"It is natural that relationships are on the increase. Asylum seekers are relatively young and unmarried people. Besides, marriage can also be a legitimate reason for obtaining a residence permit," Sanna Rummakko, a spokeswoman for Refugee Counseling, told Keskisuomalainen.
Some of the partnerships may have originated from volunteering, according to Elli Heikkilä, research director at the Migration Institute. At present, though, this link has not been confirmed, and existing statistics do not reflect whether alien spouses are asylum seekers.
"When reception centers were established around the country, many volunteered to help. Romatic interactions may have occurred during the meetings," Elli Heikkilä ventured.
According to Rummakko, the current laws basically force non-Europeans to marry Finns, provided that they want to continue their relationships.
"The current provisions are such that a person from outside the EU may have problems obtaining a residence permit. If you want to continue living with a Finn and apply for a residence permit on these grounds, you are forced to marry in practice, Rummakko explained.
Each year, up to 300 cases of fake marriages are revealed in Finland owing to contradictions in personal information, lack of a common language or previous contact between the spouses. According to Migri's Arja Kallakivi, it is not uncommon for foreign applicants to "marry" Finns after having received a negative decision.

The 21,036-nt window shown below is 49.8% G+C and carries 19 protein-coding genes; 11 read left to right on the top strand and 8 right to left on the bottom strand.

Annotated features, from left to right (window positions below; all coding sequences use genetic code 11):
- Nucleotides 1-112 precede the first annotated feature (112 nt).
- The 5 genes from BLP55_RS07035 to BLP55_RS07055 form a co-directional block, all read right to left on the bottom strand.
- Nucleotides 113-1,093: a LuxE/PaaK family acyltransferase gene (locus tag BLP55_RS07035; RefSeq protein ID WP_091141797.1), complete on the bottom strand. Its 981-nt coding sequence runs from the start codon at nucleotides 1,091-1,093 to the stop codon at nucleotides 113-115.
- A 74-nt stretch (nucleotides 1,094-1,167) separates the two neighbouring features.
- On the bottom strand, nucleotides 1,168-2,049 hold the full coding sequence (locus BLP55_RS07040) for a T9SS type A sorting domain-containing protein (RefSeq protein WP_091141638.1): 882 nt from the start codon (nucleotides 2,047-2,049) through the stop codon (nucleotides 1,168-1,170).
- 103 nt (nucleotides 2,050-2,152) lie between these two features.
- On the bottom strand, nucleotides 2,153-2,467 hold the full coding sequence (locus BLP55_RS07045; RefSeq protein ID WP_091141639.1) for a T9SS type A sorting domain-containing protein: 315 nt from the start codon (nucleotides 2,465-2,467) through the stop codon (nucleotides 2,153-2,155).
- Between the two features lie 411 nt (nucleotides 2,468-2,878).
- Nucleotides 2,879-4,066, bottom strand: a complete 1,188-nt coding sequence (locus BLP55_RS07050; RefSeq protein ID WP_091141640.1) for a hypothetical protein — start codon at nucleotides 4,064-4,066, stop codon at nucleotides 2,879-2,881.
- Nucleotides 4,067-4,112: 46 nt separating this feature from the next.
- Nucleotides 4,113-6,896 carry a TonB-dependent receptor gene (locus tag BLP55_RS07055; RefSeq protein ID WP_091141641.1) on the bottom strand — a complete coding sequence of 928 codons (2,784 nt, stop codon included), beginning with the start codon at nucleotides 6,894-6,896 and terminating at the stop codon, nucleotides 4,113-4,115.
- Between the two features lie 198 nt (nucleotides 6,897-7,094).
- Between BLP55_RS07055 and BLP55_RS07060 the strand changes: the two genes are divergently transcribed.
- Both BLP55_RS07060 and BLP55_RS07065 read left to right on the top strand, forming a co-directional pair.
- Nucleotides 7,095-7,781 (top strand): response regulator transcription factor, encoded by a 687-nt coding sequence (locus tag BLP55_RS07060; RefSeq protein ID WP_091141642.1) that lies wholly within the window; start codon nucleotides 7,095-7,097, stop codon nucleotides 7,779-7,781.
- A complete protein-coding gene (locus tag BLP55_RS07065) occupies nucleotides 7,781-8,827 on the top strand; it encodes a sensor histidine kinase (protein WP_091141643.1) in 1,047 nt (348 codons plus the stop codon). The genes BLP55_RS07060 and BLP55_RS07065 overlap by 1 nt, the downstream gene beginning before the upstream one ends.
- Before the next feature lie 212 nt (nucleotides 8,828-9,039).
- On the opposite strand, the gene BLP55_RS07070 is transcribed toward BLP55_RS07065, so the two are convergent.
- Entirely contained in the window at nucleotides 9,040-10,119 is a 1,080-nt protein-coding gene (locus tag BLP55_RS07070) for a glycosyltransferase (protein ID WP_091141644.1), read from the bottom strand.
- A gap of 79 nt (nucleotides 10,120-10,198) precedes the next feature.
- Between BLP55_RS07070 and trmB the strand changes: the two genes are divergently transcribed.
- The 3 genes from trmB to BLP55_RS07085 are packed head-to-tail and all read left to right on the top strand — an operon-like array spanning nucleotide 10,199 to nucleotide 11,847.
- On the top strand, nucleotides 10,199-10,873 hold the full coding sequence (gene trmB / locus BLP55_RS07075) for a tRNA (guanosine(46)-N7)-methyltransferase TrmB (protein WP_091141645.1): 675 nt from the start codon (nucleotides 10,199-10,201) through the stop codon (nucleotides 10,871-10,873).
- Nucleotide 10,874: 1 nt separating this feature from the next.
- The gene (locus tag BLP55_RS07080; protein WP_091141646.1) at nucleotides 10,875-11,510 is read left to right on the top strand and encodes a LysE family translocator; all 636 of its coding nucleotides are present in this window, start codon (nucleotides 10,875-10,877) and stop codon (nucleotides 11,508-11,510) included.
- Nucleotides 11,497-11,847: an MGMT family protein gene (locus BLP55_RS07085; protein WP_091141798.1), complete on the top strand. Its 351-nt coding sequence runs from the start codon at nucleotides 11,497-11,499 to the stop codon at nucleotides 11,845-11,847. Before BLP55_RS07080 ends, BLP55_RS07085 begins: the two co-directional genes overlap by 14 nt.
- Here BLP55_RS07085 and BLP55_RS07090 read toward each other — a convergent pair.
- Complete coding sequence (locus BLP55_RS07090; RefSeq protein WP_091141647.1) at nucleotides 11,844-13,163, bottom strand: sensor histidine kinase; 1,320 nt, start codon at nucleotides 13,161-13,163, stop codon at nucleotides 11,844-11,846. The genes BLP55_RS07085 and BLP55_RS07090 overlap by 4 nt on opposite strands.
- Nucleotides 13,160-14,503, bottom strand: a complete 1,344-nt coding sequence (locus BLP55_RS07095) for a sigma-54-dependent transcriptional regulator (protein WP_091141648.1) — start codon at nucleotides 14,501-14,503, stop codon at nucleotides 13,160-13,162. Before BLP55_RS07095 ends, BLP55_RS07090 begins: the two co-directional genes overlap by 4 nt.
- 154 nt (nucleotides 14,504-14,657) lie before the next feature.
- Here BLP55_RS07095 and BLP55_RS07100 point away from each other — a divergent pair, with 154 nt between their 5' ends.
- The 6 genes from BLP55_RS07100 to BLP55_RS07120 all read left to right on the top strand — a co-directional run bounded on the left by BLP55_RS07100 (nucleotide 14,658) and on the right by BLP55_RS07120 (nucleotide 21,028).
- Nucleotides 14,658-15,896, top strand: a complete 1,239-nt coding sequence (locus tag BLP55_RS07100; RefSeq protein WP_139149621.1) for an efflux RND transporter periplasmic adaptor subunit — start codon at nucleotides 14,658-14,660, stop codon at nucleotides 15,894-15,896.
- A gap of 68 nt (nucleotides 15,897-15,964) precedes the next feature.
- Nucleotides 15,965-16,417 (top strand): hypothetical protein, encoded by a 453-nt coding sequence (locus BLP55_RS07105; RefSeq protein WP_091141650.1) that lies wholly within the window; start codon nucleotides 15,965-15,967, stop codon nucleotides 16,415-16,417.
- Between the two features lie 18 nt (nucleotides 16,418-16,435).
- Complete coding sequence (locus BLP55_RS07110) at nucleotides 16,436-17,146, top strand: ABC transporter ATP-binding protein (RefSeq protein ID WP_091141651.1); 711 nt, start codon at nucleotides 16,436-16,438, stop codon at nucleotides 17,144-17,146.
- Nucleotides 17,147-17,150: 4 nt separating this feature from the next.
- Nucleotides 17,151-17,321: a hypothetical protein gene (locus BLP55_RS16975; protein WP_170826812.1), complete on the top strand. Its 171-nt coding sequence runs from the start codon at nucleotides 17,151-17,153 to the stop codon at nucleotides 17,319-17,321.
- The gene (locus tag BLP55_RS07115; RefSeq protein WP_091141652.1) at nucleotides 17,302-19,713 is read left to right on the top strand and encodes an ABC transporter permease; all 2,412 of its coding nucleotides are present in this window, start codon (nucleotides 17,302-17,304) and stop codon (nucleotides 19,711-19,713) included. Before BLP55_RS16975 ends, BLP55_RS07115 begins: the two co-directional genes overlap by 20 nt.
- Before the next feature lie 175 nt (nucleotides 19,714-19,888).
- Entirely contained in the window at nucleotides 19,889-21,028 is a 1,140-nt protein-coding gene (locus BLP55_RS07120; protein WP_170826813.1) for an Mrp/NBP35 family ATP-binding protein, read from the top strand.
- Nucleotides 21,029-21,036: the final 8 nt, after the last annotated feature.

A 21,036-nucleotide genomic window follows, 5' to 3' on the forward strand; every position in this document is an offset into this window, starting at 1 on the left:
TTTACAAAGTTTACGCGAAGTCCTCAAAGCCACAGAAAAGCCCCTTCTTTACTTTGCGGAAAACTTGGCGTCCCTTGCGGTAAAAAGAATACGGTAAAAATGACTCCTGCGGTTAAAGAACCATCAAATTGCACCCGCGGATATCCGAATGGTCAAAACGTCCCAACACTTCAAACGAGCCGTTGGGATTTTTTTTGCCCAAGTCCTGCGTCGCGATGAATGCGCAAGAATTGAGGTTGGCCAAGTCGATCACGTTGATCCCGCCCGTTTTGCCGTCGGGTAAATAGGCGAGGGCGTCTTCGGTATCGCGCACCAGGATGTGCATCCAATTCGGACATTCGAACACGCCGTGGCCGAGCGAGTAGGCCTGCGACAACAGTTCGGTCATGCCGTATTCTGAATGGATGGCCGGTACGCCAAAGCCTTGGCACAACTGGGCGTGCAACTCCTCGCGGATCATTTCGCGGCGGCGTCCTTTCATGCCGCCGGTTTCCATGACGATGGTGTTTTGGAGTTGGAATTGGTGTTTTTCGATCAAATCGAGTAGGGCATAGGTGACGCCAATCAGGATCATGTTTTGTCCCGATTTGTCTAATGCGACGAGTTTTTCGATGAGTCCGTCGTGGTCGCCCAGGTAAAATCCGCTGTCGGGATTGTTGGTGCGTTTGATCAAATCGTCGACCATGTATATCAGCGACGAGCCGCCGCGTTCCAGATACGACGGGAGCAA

"It is particularly evident in couples with vast cultural differences in culture, featuring, say, Turks or Moroccans. Parents should be able to discuss their values, such as the role of religion in the family or the religion in which children are raised, as well as about women's employment and equality issues," Elli Heikkilä said.
At present, there are more than 56,000 Finnish men and women who have foreign-born spouses or concubines, many of them Russian, Thai, Estonian or British.
Nevertheless, the number of Finnish-Iraqi marriages remains rather small compared to the number of asylum seekers. Over the past two years, over 20,000 Iraqi refugees sought asylum in Finland.
Last week, illegal immigrants and refugees were reportedly dominating Finland's market for prostitution. While its exact extent remains yet to be seen, providing sexual services is reportedly an easy way out of the newcomers' financial difficulties. Earlier, similar reports came from Finland's Nordic peers Sweden and Norway.
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